Hostesses With The Mostest > Entertaining and Hospitality

I am not sure how to handle dinner invitations because of my situation

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Rosemary:
I have a situation which makes me feel awkward sometimes. I am 19 years old and a very serious college athlete.  My issue is that I have a very very fast metabolism and I eat a tremendous amount compared to most people. I am 5'8" and 140 pounds and I have talked to the doctor about this. Fast metabolisms are extremely rare but they do exist and I will leave the medical discussion there. An abnormal metabolism  together with intense athletics causes me to eat 6000 to 8000 calories a day. I need to eat consistently to keep my weight where is should be. My coach wants me to have a meal every 4 hours. If I go a day without enough to eat I can lose up to a pound, not to mention getting unbelievably hungry.

I was recently invited to spend the weekend at my uncle's vacation house. This is a problem for me. They know about my eating but even so they don't always take it seriously and I feel like I am imposing on them. We had lunch at 11:00AM and at 4:00 I asked my aunt for a snack. She gave a tuna sandwich, an apple, and a pear, and said "don't eat too much we have a big dinner ready in a few hours". I am supposed to eat 1500 calories at 3:30, not to mention being very hungry. So I have to ask for more food. It seems like I'm always telling people I'm hungry. Sometimes people don't always plan everything they are going to do so Sunday afternoon we go for a drive and then my uncle suggests we stop in and visit a friend. Well, OK but I need to eat in half an hour.  "Can you wait a while? Maybe my friend can give you a snack." Well, OK I can wait, but I am really supposed to eat, I'm already starting to feel hungry, and it is embarrassing to explain to someone I don't know why I need to walk into his house and put away a 1500 to 2000 calorie meal.

It is worse staying with people I don't know as well, like my roommate's family, or just school friends. Is there a way to handle this properly? I actually feel it is a little rude for them to make it hard for me after I have tried to explain it to them. But I know I am a little weird and people don't understand it even when I explain. I often find myself in situations which are a little awkward. What is the right thing to do?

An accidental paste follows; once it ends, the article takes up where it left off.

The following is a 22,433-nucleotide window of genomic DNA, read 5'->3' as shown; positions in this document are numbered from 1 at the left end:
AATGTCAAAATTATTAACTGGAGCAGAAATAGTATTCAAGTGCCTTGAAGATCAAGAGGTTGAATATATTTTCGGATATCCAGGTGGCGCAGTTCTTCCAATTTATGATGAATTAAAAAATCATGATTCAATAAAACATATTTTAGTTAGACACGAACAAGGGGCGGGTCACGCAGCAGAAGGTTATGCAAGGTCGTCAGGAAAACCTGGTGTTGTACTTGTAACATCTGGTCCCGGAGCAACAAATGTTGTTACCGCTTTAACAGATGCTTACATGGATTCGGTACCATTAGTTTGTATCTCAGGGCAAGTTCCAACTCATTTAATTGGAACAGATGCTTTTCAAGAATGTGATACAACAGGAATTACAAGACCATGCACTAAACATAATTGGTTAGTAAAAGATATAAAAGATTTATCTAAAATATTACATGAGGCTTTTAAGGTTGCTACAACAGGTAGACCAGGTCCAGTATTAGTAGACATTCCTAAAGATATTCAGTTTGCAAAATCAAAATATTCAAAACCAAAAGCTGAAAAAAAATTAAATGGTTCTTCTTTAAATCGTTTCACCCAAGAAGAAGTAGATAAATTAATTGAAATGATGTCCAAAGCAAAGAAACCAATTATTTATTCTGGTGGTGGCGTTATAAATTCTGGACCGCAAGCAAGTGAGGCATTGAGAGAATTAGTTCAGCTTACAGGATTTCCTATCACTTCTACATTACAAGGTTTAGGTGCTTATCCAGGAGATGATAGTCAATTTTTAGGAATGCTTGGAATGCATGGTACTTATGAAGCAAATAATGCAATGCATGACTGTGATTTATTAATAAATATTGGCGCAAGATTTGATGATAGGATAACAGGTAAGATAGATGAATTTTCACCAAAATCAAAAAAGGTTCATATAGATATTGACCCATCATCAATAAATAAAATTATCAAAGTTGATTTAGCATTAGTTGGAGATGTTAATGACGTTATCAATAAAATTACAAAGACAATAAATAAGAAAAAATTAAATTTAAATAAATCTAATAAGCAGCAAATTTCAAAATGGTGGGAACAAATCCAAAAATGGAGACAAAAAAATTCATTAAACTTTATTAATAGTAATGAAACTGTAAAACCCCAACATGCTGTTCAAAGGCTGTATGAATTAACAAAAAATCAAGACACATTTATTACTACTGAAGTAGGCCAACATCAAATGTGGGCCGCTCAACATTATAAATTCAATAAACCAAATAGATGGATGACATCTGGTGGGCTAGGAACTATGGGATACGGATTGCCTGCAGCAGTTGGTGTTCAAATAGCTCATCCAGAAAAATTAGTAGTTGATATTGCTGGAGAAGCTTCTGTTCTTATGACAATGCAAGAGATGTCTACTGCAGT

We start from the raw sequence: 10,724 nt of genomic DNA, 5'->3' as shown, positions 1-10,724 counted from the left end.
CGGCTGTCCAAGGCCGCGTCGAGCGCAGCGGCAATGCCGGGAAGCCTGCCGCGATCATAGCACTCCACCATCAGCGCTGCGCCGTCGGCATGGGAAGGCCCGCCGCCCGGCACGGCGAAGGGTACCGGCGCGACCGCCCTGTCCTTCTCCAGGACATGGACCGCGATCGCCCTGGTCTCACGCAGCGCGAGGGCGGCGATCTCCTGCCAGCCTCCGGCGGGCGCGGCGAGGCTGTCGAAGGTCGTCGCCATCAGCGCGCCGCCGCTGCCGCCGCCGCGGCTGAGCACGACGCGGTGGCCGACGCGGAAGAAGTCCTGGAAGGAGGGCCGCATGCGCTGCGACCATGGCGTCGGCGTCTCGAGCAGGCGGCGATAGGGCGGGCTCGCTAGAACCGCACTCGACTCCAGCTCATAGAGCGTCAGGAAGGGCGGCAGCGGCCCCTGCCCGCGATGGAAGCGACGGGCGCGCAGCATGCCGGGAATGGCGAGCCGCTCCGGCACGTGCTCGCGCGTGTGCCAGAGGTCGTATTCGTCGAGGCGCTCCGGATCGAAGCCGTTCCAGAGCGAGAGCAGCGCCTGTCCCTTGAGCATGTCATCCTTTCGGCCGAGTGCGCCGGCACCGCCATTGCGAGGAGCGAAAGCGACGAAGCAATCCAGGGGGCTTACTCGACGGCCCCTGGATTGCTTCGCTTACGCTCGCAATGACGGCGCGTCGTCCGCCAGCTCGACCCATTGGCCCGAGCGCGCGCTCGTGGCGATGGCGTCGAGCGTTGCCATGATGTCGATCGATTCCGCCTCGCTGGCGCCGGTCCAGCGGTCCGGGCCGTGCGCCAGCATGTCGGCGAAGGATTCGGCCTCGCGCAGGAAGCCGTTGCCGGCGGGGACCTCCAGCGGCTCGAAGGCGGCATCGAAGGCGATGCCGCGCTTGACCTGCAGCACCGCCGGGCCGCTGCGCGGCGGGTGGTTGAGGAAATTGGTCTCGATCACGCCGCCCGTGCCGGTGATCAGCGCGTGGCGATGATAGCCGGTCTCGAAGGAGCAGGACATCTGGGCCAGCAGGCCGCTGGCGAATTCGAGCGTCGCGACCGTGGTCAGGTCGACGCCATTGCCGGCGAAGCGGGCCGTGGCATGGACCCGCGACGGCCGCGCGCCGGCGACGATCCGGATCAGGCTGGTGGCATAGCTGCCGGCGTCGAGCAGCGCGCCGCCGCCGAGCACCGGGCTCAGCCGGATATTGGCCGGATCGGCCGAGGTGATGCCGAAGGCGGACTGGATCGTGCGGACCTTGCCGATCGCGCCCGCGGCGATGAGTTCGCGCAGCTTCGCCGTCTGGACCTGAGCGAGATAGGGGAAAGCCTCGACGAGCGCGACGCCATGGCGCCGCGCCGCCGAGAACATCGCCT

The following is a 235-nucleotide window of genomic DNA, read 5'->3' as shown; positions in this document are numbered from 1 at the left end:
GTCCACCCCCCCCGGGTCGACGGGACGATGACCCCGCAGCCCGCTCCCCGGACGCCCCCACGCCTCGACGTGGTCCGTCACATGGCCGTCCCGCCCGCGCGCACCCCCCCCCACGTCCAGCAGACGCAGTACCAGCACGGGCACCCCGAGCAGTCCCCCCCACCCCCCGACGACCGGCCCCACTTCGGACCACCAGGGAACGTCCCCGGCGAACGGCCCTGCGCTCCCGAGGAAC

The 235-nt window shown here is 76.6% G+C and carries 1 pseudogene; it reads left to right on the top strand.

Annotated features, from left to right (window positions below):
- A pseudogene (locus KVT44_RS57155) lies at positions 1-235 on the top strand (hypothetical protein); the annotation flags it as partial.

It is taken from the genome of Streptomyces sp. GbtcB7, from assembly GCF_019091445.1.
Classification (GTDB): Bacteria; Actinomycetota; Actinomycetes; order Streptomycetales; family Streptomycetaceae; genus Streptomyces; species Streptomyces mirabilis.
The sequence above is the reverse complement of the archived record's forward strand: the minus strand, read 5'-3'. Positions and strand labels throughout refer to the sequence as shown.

Bethalize:
Oh, you have my utter sympathy! People and food issues are the worst. The hardest thing to navigate is their assumptions, especially the one that what is right for them is right for everyone else. Then you have to deal with the faces made when you want something different. You can tell me that Aunty didn't really mean to imply I was a greedy person who was fat because I was always eating when she made that face when I had my scheduled snack, but I don't believe it. Aunty would deny it, of course.

Here's my advice: Decline the invitation on grounds that you have a medical condition needs managing in such a way that you think it would be imposing too much on them. Explain that you need to eat a meal every four hours, and you understand that it's an imposition and an annoyance for everyone else, but that you simply have to follow doctor's advice right now or you will  lose weight and be unable to function properly.

Then wait for the response.

If the response is: "Okay, see you next time" you have had a lucky escape.

If the response is: "We can manage that. Tell us what to do!" you have lovely relatives. Then you tell them what you need.

I suggest you take control of your diet. Have food with you and ignore anything anyone else says or implies. Have a cooler with plastic boxes of pasta salad. Have bars and packets of things. Have pot noodles if that works for you. Better to waste the odd box of pasta salad than compromise your health. Yours sounds quite a hard diet to manage for someone who isn't very informed about it. Give people a chance to meet you half way.

PastryGoddess:
I think you need to start bringing your own food and taking control of your diet.  Right now you are putting the onus on your hosts to deal with what is an admittedly abnormal metabolism and the needs that come with that.  So if you know that you will be eating much more than the normal person, you need to bring food you can eat with you. 

I kind of have the same issue.  In the spring and summer my activity level goes up by about 150%.  I go from eating 1800 calories up to about 4000-5000 each day, just to maintain my muscle mass.  When I go away or when I have to go to an event, I make sure that I either stock the fridge myself or bring snacks that are high calorie to maintain my health.

QueenofAllThings:
What she said. Bring high calorie snacks - protein or energy bars, energy shakes, etc.  This is your responsibility, not your host's.

Sharnita:
I agree with bringing your own food. First of all it is a matter of self defense. But I also think that consuming that much places too great a burden on a host, to be honest.  It is reasonable to expect an average host to provide maybe a third to a quarter of what you need.  So hosting you is really like feeding 4 guests. That is kind of overwhelming in terms of cost, shopping, storage, etc.

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